Door hardware specifications can be confusing and tedious. Just the thought of having to recall door hardware terminology, code requirements, and best practices is overwhelming. Then, transferring that knowledge to work when designing commercial or institutional facilities with hundreds to thousands of openings, each including five to 10 pieces of hardware, seems like a monumental task. This reference guide explaining common terminology and hardware will help make the process a little less daunting.
Sometimes combining dissimilar things can be surprisingly beneficial (e.g. chocolate and peanut butter). In other instances, mixing different items can have adverse results, and may need expert guidance.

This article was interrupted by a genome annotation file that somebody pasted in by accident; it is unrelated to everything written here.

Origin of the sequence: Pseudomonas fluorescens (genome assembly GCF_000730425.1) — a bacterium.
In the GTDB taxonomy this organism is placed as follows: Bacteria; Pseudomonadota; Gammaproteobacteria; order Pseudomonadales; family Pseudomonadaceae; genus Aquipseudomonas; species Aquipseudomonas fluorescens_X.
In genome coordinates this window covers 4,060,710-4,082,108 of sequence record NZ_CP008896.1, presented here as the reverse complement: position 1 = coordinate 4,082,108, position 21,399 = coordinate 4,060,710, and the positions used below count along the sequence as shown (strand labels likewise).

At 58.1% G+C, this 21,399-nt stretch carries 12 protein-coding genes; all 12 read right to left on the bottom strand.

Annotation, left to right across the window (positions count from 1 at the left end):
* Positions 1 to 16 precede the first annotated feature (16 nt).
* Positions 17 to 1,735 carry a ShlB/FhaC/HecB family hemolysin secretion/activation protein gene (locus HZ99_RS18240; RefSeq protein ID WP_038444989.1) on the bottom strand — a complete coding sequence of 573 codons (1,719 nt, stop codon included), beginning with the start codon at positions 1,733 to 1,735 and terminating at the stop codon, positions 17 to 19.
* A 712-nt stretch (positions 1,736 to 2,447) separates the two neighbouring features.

Nithya Caleb, the editor of The Construction Specifier, interviews independent specifications consultant Vivian E. Volz, RA, CSI, CCCS, AIA, LEED AP, about the delegated design and design assist processes.
Nithya Caleb, the editor of The Construction Specifier, interviews Corey Zussman, director of quality management, Pepper Construction, about constructability issues that can arise on a jobsite, and how to avoid them. Here is an extract.
The lack of standardized terminology results in bids, including fully refined, ground, and polished concrete floors as well as surface-applied sealers or coatings. Using contractor terminology to build a means and methods specification always backfires, and the nature of the language leaves the design firm and owner at risk for poor outcomes.